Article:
Mains & Merveilles Point de Croix is a French needlework magazine that I subscribe to. I often forget what needlework magazines I subscribe to, actually, because needlework magazines are notoriously (and understandably) far-spaced when it comes to yearly output. But the other day, I was reminded of my subscription to this particular magazine when it arrived in the mail. It is a cross stitch magazine.
I’ve written about this magazine company here on Needle ‘n Thread in the past, when telling you about the Mains & Merveilles iron-on transfer collections that are very pretty (and used to be available at Hedgehog Handworks, but are no longer available there…)
Well, the company that put out those very nice iron-on transfer collections (Les Éditions de Saxe) also produces some Very Nice embroidery magazines: Embroidery, Creative Embroidery, and Cross Stitch (my translations of the titles). I only have a subscription right now to the Point de Croix line, having subscribed a little over a year ago because they were running a series I wanted to watch develop. Eventually, I’ll pick up the other two subscriptions and probably let this one drop – when the others fit into the budget!
The needlework magazines from Les Éditions de Saxe have a distinctive European flair to them, and they are quality magazines – very pretty to look at, printed on good paper, filled with informative and interesting articles, and featuring a large paper pull out pattern section for all their featured projects. And the projects are generally beautiful. The magazines are printed entirely in French. If you don’t read French, though, the content is still worthwhile – the patterns are beautiful, the instructions usually include step-by-step photos, and the pictures overall are simply worth looking at! I’d say the magazines rival Inspirations, as far as quality goes, though they don’t have as much in them as each individual Inspirations magazine, and the projects differ a bit in flavor.
Getting back to the latest edition of Mains & Merveilles Point de Croix, three articles struck me in this latest issue (#74).
The first was a project article for these pretty paisley table and household linens that just look fun to embroider!
The paisleys are worked in various pinks and reds, entirely in surface embroidery stitches.
Of course, the color scheme can always be changed to match your own home! I think they’re cute, and perfect for a casual, fun setting.
The next article that caught my eye was focused mostly on whitework and drawn thread techniques. As one of their regular features (“Passion Broderie”), this article shows the work of Jocelyne Dubois, who always has embroidery at her fingertips!
The whitework photos that accompany the article are gorgeous – the pieces are so impressive! What a talented embroiderer!
Her edgings are intricate and perfect. And while I don’t normally pour over this particular magazine and attempt to read it, I found myself engrossed in this article (accompanied by my French-English dictionary from college days!) I was thrilled to open the magazine and find this article!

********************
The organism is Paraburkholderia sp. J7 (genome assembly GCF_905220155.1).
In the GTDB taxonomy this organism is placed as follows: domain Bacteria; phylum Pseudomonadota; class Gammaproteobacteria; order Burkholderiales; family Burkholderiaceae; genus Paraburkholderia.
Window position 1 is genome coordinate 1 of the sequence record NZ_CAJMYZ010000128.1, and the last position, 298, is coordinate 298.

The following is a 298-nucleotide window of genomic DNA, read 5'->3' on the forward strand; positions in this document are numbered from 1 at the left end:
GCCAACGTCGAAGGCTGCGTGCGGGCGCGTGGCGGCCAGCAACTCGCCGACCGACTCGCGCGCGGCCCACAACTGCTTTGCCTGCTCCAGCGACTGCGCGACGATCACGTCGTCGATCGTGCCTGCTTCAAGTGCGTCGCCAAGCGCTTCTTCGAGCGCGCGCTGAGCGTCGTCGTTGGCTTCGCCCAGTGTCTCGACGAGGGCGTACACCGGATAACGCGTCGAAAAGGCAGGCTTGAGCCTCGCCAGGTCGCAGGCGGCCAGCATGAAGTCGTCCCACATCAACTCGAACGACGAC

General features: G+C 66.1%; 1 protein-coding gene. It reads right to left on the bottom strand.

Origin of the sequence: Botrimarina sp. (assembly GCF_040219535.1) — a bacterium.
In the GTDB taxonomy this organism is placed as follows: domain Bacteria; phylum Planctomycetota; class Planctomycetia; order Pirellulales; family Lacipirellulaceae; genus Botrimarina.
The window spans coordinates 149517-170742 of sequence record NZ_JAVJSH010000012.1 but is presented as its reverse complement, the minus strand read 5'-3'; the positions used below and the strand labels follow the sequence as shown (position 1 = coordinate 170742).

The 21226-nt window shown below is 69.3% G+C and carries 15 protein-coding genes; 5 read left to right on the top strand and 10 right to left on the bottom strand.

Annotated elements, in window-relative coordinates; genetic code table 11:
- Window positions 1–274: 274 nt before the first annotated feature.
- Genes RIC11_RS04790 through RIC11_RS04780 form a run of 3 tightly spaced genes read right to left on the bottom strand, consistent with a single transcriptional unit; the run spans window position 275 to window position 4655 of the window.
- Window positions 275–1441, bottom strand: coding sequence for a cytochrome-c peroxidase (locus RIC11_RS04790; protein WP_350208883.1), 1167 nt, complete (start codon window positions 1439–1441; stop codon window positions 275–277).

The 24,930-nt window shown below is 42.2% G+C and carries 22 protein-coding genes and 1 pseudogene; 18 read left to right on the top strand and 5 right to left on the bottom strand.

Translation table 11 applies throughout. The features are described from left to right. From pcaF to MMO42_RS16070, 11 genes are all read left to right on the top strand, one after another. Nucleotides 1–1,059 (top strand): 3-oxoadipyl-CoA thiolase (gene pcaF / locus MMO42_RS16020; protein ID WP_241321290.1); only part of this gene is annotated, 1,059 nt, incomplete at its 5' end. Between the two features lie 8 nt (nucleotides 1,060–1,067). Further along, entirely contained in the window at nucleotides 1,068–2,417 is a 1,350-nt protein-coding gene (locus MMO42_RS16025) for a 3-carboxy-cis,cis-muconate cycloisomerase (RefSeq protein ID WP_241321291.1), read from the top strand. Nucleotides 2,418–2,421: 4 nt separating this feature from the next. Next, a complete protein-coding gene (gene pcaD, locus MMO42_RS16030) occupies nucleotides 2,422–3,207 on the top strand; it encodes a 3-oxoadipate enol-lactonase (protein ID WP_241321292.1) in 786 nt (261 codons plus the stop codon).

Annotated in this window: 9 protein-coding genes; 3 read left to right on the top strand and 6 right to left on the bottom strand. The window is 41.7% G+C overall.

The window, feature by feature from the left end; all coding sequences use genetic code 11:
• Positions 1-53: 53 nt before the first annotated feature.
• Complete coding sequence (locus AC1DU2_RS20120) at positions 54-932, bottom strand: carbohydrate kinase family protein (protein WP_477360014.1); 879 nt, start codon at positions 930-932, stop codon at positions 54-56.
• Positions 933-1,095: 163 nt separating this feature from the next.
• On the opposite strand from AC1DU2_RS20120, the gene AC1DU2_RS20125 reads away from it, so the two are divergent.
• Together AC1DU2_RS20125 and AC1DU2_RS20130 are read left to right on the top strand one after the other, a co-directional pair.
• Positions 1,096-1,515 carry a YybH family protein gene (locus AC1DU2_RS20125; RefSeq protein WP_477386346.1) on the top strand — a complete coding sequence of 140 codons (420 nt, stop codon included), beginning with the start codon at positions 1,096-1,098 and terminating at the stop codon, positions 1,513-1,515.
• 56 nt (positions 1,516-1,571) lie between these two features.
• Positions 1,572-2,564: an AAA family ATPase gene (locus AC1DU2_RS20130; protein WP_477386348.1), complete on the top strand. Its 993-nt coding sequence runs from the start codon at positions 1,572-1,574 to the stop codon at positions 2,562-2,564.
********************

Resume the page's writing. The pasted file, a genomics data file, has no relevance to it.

But, you know, while these two features excited me more than usual, the publishers had one more thing in store for me when I finished the whitework article. Flipping the page, I came across this layout:
There was a whole feature article on a currently running ecclesiastical embroidery exhibition that honors the work of the Visitation nuns in Europe, dating from the 17th century to the present day. And this being one of my favorite topics – historical ecclesiastical embroidery – I was really excited about this article! Better yet… I’ve got to go to France! NOW. The exhibition lasts until November 28, 2009, at the Museum of the Visitation (convent?) in Moulins, France. I’m … I’m so stuck in Kansas, it isn’t even funny! Anyway, I’m stuck – but if you happen to be in the area of Moulins, France, through November 28th, I bet this will be an exhibit that will knock your embroidery-loving socks off! Even if you aren’t inclined towards the religious aspects of church embroidery, it cannot be denied that it is among the most beautiful embroidery work on the planet. The Visitation nuns were known for their exquisite work – the collection will certainly be worth seeing.
(If you happen to go, may I live vicariously through you?)
So I was really pleased with this last edition of Mains & Merveilles Point de Croix from Les Éditions de Saxe. While I normally just flip through the photos once and note the things that may interest me later (or my nieces or friends), this time, I spent quite a bit of time pouring over the articles and trying to get over my rusty French. It was fun – and it was the first time I really appreciated my subscription to this magazine!
Do you subscribe to any needlework magazines? If so, which ones? What’s your favorite? Are you generally thrilled to get them, or do they just strike your fancy once in a while? That seems to be the case for me often, with all my magazine subscriptions (Inspirations, Pieceworks, Sampler & Antique Needlework, and M&M;). Sometimes, they just don’t grab me, but then suddenly – wow! They bamboozle me with magnificent content, and that’s when I most appreciate the subscription. What about you? What’s your experience with needlework magazine subscriptions?
Leave a Reply to Carla Cancel reply